Leggi questo post in: Italiano
It’s citrus season for those of us living in southern Italy. While it’s great to get loads of organic lemons, oranges, mandarin oranges, clementines, grapefruit and citron from our tree-owning friends, we tend to get so many that we don’t know what to do with them all. In the past I’ve made loads of limoncello, arancello, lemon-ginger jam, orange-lemon marmalade, but we don’t particularly love those types of liquors (give me a finocchietto any day, though!) and don’t eat much jam in our home. Last year I started making citrus peel powders, which are an easy way to add extra flavor to all sorts of dishes. Then I happened upon the idea of preserving lemons in salt. I was intrigued and decided to give it a go. The preserved peel has a very strong and peculiar flavor so you really only need a little bit chopped up in your plate. It adds an amazing extra dimension to all sorts of dishes and is a way to be able to use your lemons for another six months or so. And it’s by far the least labor-intensive of my citrus preparations so far. Are you intrigued, too? Read on!
Grab your supplies: some organic lemons (scrubbed clean and dried), coarse salt, a large sterilized jar and cap, cutting board, sharp paring knife. Last year I used grapefruit, too, which worked fine, though I prefer the flavor of preserved lemon. (My husband liked the grapefruit version more than I did.) Some recipes instruct you to soak your lemons before preserving in order to get rid of any bitterness, but I honestly couldn’t tell much difference between the ones that I had or hadn’t soaked previously, so don’t bother.
First chop off any bits of stem still stuck on the lemons.
Then cut your lemons into segments. I chose to cut my lemons in half first because I found that sometimes a whole slice was too much for me to use. I also tried using whole lemons with cuts made into them, as I’d seen in a few sources, but I found they didn’t get preserved as well as sliced lemons.
Put a layer of salt into the jar to cover the bottom.
Then start adding your slices with salt between layers. You want to really squash the lemon wedges together as much as you can.
Continue layering lemon and salt until you get to the top of the jar. Push down on the top layer of salt as hard as you can. You want the lemons to squeeze out their juice. If you manage to make enough space for another layer of lemons, add them. If not, just top off with more salt.
Put the top on the jar and store in a cool dark place for at least one month before using the lemons.
If you look at the jar the next day, you should notice that lemon juice has seeped out and started dissolving some of the salt at the bottom. That means that things are going just as they should! The salty lemon juice preserves the fruit, which is what makes it still good and with that special flavor even six months later. You might want to take off the cap and squeeze the top layer of salt to help the lemons give off more juice, or turn the jar upside down a couple of times to help the juice get all around every so often.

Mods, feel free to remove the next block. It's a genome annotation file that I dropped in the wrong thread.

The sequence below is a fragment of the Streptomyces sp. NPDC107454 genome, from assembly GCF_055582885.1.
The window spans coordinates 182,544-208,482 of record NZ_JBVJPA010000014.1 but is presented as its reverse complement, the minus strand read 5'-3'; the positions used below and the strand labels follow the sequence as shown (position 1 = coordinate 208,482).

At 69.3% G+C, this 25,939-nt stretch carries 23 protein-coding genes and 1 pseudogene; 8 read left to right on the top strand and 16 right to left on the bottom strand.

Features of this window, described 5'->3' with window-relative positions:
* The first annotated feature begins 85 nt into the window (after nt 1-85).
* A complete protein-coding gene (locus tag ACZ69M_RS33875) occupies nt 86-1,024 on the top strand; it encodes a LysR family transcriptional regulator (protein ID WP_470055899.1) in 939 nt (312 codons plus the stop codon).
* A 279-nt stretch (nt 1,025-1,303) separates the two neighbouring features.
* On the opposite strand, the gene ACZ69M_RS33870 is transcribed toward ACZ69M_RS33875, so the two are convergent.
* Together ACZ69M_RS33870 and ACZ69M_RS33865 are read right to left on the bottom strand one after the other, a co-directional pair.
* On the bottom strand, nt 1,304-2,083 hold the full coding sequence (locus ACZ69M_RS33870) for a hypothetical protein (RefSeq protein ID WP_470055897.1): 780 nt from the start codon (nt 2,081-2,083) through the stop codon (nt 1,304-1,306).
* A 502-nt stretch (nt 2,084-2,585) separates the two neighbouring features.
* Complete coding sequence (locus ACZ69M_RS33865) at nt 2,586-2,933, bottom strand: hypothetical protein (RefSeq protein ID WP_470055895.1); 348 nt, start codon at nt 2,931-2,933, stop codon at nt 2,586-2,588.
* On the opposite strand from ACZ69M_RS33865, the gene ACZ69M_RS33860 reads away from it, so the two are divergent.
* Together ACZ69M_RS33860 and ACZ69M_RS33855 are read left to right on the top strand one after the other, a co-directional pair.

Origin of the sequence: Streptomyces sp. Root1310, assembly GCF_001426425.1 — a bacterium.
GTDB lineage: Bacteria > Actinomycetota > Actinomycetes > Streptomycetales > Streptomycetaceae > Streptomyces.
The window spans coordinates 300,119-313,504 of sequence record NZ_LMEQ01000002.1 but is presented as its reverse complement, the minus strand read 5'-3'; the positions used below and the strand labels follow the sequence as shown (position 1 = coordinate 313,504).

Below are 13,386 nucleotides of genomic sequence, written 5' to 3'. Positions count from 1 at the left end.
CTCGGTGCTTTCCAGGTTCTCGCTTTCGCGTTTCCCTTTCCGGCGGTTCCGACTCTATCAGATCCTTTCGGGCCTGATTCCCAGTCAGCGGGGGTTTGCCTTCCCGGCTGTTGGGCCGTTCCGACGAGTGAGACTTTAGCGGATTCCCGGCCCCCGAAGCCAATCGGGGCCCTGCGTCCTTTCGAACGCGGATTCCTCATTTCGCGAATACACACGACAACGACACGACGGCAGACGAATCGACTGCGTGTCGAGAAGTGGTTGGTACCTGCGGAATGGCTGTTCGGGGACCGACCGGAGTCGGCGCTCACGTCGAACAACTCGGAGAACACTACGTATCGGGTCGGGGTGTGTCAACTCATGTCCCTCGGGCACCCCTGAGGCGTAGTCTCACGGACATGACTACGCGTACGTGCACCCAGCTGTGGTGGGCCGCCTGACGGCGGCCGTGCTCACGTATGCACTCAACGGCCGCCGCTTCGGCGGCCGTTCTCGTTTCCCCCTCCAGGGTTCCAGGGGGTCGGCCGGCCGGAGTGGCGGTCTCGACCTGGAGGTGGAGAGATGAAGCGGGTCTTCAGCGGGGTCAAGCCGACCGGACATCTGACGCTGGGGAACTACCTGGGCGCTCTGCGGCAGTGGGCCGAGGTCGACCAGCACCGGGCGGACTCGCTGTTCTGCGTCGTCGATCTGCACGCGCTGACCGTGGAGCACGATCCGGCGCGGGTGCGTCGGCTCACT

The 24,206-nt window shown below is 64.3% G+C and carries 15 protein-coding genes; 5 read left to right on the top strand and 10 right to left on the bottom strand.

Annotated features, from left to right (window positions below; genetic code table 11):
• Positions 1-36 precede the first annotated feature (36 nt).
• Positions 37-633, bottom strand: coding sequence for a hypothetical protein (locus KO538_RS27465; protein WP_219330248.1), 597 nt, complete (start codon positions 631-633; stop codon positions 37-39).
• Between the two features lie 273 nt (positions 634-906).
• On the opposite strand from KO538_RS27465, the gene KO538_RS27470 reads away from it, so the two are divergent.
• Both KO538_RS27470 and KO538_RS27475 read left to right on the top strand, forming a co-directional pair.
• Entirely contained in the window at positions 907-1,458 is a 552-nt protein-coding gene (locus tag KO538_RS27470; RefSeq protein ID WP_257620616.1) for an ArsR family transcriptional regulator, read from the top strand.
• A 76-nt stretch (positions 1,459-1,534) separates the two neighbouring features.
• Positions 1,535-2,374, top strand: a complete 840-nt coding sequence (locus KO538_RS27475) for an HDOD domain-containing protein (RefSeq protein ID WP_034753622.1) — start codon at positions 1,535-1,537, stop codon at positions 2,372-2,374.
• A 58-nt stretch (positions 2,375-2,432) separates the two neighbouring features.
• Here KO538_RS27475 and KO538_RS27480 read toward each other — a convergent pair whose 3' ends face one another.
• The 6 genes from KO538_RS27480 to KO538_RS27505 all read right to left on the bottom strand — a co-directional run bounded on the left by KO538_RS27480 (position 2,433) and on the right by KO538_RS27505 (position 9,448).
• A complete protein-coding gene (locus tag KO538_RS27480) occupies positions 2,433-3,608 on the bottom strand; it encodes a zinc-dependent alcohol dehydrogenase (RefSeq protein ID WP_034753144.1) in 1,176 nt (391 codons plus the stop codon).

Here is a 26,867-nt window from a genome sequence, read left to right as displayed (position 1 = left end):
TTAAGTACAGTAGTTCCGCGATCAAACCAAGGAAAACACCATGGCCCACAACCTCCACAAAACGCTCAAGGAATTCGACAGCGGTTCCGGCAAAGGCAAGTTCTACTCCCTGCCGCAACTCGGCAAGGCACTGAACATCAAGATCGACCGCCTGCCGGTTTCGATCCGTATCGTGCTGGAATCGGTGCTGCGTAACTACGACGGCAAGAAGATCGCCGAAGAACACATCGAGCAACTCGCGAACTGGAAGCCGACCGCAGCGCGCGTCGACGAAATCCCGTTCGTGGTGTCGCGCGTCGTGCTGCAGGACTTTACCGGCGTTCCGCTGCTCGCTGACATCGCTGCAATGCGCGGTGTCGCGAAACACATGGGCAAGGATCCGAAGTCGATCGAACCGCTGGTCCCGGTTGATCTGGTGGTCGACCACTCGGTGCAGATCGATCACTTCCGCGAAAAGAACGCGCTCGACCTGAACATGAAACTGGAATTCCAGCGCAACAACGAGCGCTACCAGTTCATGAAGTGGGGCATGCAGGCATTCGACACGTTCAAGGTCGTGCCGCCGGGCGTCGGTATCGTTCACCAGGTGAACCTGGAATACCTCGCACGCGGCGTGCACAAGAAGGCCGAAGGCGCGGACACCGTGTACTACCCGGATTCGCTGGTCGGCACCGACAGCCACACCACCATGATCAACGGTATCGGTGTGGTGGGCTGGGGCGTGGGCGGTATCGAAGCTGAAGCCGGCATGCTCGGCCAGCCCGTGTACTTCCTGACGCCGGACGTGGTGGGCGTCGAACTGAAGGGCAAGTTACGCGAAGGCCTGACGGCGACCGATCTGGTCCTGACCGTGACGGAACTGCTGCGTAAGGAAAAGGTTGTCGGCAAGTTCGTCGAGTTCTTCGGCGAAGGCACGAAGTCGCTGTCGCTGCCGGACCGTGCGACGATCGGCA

**update 1/21/16**: Now that I’ve been making these lemons for a few years, I actually suggest that you squeeze the juice of half or a whole lemon onto the top layer of salt when preparing these. It’s really important that the lemon juice saturates the salt in the whole jar. A couple of times it happened to me that there wasn’t enough juice at the top of the jar and I had to throw away the topmost lemon slices, which had turned brown.
After about a month the lemons are ready to use. They will look like this when you take them out from under the salt and will be soft.
Don’t throw out the extra salt from the top of the jar! I like to put mine in a little bowl to use to salt my pasta or rice water, or to add to broth or other things that I’m cooking when needed. It has a nice hint of lemon to it.
The one bad thing about using preserved lemons is that you have to remember to take them out of the salt before you want to use them. Rinse them off under running water and then leave them to soak in a little bowl of water for 20 minutes or so, or else they’ll be too salty to bear.
After soaking the slices, cut off the peel, discarding the little pulp still there. To get the most flavor out of your preserved lemon, use just the outer yellow peel, not the inner white part. I did sometimes use the whole peel, including the white part, which also tastes good, though doesn’t have as intense a flavor as just the outer part. Cut up the peel into little slices and add directly on top of the food in your plate.
What dishes are good with preserved lemon? The sky’s the limit! Fish, rice, vegetables– you name it! Have you ever prepared a dish with an ingredient that just doesn’t have a whole lot of flavor? Pop some preserved lemon on top to give it a pop of flavor! I’ve used it on green bean fricassee…
… pasta with zucchini-mint pesto…
… bruschetta with extra zucchini-mint pesto…
… and multigrain bean soup, among lots of other dishes. Use your imagination! Just a couple things: If you notice that your lemons aren’t covered in liquid, try to squish them down to where there is liquid. If your lemons start drying out or turning brown, it’s time to throw them out… and look forward to the next lemon season when you can make more!